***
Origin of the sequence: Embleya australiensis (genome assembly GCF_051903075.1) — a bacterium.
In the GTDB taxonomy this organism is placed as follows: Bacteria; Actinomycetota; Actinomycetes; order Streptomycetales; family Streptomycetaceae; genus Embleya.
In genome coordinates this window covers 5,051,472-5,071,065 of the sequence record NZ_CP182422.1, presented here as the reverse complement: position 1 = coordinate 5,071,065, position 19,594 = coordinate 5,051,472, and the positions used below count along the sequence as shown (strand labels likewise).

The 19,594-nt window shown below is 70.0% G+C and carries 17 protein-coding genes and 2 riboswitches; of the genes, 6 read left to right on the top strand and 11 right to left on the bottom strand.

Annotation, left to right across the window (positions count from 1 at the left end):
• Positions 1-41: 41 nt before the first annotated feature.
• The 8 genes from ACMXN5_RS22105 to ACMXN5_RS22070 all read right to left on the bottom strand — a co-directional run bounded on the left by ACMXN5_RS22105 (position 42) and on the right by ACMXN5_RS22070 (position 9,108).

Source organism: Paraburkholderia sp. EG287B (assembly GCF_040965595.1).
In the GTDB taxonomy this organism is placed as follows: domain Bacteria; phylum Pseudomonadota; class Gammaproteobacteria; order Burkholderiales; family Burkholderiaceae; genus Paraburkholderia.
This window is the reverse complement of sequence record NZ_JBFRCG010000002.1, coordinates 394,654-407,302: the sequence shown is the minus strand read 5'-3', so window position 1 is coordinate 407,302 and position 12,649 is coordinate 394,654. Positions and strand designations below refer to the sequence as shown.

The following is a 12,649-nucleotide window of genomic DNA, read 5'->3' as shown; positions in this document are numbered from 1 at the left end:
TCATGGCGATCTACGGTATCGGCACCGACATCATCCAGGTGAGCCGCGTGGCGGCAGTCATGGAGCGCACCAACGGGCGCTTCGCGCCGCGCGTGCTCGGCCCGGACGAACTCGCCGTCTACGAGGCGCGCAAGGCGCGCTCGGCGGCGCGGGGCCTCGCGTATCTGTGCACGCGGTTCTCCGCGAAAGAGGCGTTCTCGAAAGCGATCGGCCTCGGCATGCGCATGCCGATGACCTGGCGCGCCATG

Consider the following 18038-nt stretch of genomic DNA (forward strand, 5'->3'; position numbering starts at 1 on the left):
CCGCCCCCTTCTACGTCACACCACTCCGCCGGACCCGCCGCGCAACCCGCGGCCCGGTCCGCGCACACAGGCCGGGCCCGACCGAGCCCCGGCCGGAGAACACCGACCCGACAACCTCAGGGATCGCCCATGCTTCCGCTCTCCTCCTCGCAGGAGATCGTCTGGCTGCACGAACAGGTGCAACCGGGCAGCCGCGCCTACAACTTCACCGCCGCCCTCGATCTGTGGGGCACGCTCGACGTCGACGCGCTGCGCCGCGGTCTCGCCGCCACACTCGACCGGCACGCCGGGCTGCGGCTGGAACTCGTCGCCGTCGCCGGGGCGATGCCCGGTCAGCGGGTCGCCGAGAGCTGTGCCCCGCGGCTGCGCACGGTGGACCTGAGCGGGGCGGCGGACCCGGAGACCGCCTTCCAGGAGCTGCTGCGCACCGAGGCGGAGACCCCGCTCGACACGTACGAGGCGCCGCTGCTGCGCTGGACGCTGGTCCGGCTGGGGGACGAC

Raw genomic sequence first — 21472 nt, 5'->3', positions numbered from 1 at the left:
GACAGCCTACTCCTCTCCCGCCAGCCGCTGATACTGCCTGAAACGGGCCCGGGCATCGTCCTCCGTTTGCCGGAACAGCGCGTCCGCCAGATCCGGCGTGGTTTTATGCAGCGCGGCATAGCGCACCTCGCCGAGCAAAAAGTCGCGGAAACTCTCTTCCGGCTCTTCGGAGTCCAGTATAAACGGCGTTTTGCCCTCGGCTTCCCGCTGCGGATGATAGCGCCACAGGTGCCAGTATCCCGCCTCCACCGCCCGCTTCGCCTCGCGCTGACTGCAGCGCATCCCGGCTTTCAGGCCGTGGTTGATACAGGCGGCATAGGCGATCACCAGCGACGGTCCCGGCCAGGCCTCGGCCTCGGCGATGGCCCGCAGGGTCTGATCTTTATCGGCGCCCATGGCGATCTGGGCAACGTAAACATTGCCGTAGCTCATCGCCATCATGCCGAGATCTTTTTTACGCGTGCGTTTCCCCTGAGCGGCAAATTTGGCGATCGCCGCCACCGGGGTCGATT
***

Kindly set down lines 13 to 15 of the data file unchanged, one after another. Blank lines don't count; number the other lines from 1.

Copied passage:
Consider the following 18038-nt stretch of genomic DNA (forward strand, 5'->3'; position numbering starts at 1 on the left):
CCGCCCCCTTCTACGTCACACCACTCCGCCGGACCCGCCGCGCAACCCGCGGCCCGGTCCGCGCACACAGGCCGGGCCCGACCGAGCCCCGGCCGGAGAACACCGACCCGACAACCTCAGGGATCGCCCATGCTTCCGCTCTCCTCCTCGCAGGAGATCGTCTGGCTGCACGAACAGGTGCAACCGGGCAGCCGCGCCTACAACTTCACCGCCGCCCTCGATCTGTGGGGCACGCTCGACGTCGACGCGCTGCGCCGCGGTCTCGCCGCCACACTCGACCGGCACGCCGGGCTGCGGCTGGAACTCGTCGCCGTCGCCGGGGCGATGCCCGGTCAGCGGGTCGCCGAGAGCTGTGCCCCGCGGCTGCGCACGGTGGACCTGAGCGGGGCGGCGGACCCGGAGACCGCCTTCCAGGAGCTGCTGCGCACCGAGGCGGAGACCCCGCTCGACACGTACGAGGCGCCGCTGCTGCGCTGGACGCTGGTCCGGCTGGGGGACGAC

Raw genomic sequence first — 21472 nt, 5'->3', positions numbered from 1 at the left: